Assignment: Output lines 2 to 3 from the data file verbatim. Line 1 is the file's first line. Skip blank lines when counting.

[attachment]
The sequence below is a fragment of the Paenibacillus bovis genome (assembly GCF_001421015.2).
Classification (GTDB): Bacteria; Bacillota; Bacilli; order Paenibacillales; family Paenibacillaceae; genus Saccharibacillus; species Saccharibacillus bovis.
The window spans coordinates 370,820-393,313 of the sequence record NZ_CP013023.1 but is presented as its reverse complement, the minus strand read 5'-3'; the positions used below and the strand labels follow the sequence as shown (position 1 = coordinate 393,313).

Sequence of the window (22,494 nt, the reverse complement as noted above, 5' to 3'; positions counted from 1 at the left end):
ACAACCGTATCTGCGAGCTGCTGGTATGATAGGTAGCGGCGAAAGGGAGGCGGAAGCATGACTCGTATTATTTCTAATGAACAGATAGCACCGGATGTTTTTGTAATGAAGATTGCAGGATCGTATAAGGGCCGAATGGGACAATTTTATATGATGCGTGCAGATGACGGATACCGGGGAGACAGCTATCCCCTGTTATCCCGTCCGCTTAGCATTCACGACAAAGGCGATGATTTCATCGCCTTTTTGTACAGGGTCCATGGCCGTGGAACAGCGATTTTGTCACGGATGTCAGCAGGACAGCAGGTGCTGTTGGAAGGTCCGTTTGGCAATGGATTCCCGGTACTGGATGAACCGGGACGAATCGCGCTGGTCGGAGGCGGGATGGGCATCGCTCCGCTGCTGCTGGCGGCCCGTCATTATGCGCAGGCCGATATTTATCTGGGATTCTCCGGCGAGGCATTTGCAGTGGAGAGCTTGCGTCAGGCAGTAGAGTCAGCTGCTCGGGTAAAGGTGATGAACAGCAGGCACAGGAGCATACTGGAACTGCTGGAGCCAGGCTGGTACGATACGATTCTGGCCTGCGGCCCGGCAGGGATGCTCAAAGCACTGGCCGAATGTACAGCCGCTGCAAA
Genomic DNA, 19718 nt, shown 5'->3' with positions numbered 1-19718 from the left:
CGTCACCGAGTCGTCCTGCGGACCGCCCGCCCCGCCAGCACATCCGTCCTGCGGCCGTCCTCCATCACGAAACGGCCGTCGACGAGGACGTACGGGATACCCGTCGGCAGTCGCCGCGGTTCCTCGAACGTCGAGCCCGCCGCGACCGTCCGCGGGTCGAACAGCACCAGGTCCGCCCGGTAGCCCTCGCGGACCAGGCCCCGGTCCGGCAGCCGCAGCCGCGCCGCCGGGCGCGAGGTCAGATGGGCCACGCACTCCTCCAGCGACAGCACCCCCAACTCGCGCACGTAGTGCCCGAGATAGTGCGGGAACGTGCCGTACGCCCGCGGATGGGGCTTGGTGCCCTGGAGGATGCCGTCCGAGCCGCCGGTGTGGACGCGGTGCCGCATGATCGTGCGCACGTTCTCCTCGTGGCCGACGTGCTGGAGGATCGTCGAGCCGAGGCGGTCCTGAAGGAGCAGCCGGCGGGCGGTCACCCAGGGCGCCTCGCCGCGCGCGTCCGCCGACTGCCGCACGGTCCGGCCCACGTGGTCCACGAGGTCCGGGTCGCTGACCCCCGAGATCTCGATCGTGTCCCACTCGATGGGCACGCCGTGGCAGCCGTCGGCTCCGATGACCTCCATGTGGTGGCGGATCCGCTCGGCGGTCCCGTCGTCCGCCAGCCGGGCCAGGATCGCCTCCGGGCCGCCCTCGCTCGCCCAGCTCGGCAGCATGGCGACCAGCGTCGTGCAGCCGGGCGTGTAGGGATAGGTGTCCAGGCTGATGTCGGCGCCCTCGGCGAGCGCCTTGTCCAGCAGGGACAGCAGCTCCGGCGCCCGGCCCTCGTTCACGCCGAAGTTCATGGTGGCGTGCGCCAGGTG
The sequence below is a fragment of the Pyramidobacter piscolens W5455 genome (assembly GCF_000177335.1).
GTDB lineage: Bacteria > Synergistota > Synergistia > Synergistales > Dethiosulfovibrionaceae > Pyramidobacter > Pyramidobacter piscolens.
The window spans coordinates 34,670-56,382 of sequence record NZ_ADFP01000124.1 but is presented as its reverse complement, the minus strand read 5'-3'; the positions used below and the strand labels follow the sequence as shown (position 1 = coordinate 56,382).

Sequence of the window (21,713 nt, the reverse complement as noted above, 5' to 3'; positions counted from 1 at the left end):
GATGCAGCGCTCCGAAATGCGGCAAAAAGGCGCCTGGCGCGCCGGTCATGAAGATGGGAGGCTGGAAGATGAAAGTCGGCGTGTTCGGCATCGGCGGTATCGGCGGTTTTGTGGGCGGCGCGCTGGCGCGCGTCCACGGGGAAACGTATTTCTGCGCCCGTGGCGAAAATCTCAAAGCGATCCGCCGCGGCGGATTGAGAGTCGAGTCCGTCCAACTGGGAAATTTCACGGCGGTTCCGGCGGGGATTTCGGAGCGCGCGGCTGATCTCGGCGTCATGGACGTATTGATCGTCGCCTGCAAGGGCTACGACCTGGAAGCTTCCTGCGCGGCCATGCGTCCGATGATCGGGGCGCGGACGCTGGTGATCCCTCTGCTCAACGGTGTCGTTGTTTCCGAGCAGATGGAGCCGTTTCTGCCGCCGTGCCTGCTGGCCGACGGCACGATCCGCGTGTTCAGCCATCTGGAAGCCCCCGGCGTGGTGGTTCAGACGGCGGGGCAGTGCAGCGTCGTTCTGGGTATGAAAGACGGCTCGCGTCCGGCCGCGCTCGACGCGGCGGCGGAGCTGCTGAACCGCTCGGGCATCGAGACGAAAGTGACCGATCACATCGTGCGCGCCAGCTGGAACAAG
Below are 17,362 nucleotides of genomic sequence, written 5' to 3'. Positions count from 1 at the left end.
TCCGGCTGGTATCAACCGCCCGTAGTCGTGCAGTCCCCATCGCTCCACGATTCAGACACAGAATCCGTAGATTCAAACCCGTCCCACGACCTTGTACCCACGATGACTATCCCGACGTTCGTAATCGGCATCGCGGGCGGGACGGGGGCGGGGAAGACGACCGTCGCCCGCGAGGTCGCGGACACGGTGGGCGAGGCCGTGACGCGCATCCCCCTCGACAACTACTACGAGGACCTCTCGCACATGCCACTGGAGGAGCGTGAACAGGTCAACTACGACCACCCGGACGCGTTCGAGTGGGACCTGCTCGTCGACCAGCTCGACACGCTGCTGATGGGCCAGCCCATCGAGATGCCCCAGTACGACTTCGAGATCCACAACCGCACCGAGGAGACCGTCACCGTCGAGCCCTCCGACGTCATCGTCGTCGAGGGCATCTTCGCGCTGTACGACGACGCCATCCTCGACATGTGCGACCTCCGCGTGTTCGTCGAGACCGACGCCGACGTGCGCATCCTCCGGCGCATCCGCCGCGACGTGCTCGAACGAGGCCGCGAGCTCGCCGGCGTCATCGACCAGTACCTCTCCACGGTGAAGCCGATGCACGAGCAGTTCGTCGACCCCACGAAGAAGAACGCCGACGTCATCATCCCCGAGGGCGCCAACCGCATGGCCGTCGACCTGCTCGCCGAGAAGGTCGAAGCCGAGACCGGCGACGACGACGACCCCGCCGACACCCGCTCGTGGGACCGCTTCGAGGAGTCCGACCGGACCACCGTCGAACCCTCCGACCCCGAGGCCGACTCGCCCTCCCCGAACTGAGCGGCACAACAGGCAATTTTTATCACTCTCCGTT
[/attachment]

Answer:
Classification (GTDB): Bacteria; Bacillota; Bacilli; order Paenibacillales; family Paenibacillaceae; genus Saccharibacillus; species Saccharibacillus bovis.
The window spans coordinates 370,820-393,313 of the sequence record NZ_CP013023.1 but is presented as its reverse complement, the minus strand read 5'-3'; the positions used below and the strand labels follow the sequence as shown (position 1 = coordinate 393,313).